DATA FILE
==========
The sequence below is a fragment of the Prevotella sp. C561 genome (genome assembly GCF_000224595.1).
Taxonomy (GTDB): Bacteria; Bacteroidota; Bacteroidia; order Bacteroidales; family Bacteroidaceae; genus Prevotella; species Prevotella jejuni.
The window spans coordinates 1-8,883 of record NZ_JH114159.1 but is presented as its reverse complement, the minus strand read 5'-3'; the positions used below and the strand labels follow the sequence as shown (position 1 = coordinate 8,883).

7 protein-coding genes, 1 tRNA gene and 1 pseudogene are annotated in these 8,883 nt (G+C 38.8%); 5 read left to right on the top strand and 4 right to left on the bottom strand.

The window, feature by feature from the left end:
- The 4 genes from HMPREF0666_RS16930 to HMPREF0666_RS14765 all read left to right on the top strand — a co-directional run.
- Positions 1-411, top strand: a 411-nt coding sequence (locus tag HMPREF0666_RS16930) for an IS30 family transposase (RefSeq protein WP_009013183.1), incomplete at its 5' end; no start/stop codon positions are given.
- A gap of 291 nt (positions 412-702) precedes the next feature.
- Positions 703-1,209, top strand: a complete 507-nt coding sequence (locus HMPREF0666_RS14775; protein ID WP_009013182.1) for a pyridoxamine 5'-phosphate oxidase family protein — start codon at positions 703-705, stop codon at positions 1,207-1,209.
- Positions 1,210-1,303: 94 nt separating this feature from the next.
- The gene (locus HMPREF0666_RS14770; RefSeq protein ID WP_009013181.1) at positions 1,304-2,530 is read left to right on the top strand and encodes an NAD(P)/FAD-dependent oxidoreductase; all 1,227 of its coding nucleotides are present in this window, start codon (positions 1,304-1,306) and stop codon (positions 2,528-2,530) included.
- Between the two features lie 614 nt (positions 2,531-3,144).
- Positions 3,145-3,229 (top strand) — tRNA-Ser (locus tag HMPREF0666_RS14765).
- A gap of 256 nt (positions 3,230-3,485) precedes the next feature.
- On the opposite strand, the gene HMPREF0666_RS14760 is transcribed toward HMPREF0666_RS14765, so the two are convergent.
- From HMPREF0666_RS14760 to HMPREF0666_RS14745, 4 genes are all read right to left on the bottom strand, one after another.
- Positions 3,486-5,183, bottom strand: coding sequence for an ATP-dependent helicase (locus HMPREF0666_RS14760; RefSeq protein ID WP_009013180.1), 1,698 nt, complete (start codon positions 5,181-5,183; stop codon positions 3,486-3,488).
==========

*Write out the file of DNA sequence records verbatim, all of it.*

The sequence below is a fragment of the Prevotella sp. C561 genome (genome assembly GCF_000224595.1).
Taxonomy (GTDB): Bacteria; Bacteroidota; Bacteroidia; order Bacteroidales; family Bacteroidaceae; genus Prevotella; species Prevotella jejuni.
The window spans coordinates 1-8,883 of record NZ_JH114159.1 but is presented as its reverse complement, the minus strand read 5'-3'; the positions used below and the strand labels follow the sequence as shown (position 1 = coordinate 8,883).

7 protein-coding genes, 1 tRNA gene and 1 pseudogene are annotated in these 8,883 nt (G+C 38.8%); 5 read left to right on the top strand and 4 right to left on the bottom strand.

The window, feature by feature from the left end:
- The 4 genes from HMPREF0666_RS16930 to HMPREF0666_RS14765 all read left to right on the top strand — a co-directional run.
- Positions 1-411, top strand: a 411-nt coding sequence (locus tag HMPREF0666_RS16930) for an IS30 family transposase (RefSeq protein WP_009013183.1), incomplete at its 5' end; no start/stop codon positions are given.
- A gap of 291 nt (positions 412-702) precedes the next feature.
- Positions 703-1,209, top strand: a complete 507-nt coding sequence (locus HMPREF0666_RS14775; protein ID WP_009013182.1) for a pyridoxamine 5'-phosphate oxidase family protein — start codon at positions 703-705, stop codon at positions 1,207-1,209.
- Positions 1,210-1,303: 94 nt separating this feature from the next.
- The gene (locus HMPREF0666_RS14770; RefSeq protein ID WP_009013181.1) at positions 1,304-2,530 is read left to right on the top strand and encodes an NAD(P)/FAD-dependent oxidoreductase; all 1,227 of its coding nucleotides are present in this window, start codon (positions 1,304-1,306) and stop codon (positions 2,528-2,530) included.
- Between the two features lie 614 nt (positions 2,531-3,144).
- Positions 3,145-3,229 (top strand) — tRNA-Ser (locus tag HMPREF0666_RS14765).
- A gap of 256 nt (positions 3,230-3,485) precedes the next feature.
- On the opposite strand, the gene HMPREF0666_RS14760 is transcribed toward HMPREF0666_RS14765, so the two are convergent.
- From HMPREF0666_RS14760 to HMPREF0666_RS14745, 4 genes are all read right to left on the bottom strand, one after another.
- Positions 3,486-5,183, bottom strand: coding sequence for an ATP-dependent helicase (locus HMPREF0666_RS14760; RefSeq protein ID WP_009013180.1), 1,698 nt, complete (start codon positions 5,181-5,183; stop codon positions 3,486-3,488).